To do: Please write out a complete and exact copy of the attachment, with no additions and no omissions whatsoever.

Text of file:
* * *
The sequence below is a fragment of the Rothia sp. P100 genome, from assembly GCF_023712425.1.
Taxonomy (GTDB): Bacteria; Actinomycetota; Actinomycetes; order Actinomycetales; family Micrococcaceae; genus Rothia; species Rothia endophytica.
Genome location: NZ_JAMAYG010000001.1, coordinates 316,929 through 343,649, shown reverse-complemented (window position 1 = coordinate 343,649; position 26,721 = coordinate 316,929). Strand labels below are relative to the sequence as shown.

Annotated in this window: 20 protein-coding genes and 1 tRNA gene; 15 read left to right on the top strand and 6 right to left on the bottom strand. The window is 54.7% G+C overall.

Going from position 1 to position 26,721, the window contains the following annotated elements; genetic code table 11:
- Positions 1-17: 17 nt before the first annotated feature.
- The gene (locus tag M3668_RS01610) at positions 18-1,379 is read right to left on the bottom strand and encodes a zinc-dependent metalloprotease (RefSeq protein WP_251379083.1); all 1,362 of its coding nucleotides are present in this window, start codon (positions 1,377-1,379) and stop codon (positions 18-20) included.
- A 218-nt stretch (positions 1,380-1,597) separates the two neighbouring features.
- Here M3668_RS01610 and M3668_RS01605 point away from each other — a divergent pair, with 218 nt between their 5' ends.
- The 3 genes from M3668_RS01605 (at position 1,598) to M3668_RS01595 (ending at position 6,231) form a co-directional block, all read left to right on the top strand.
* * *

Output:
The sequence below is a fragment of the Rothia sp. P100 genome, from assembly GCF_023712425.1.
Taxonomy (GTDB): Bacteria; Actinomycetota; Actinomycetes; order Actinomycetales; family Micrococcaceae; genus Rothia; species Rothia endophytica.
Genome location: NZ_JAMAYG010000001.1, coordinates 316,929 through 343,649, shown reverse-complemented (window position 1 = coordinate 343,649; position 26,721 = coordinate 316,929). Strand labels below are relative to the sequence as shown.

Annotated in this window: 20 protein-coding genes and 1 tRNA gene; 15 read left to right on the top strand and 6 right to left on the bottom strand. The window is 54.7% G+C overall.

Going from position 1 to position 26,721, the window contains the following annotated elements; genetic code table 11:
- Positions 1-17: 17 nt before the first annotated feature.
- The gene (locus tag M3668_RS01610) at positions 18-1,379 is read right to left on the bottom strand and encodes a zinc-dependent metalloprotease (RefSeq protein WP_251379083.1); all 1,362 of its coding nucleotides are present in this window, start codon (positions 1,377-1,379) and stop codon (positions 18-20) included.
- A 218-nt stretch (positions 1,380-1,597) separates the two neighbouring features.
- Here M3668_RS01610 and M3668_RS01605 point away from each other — a divergent pair, with 218 nt between their 5' ends.
- The 3 genes from M3668_RS01605 (at position 1,598) to M3668_RS01595 (ending at position 6,231) form a co-directional block, all read left to right on the top strand.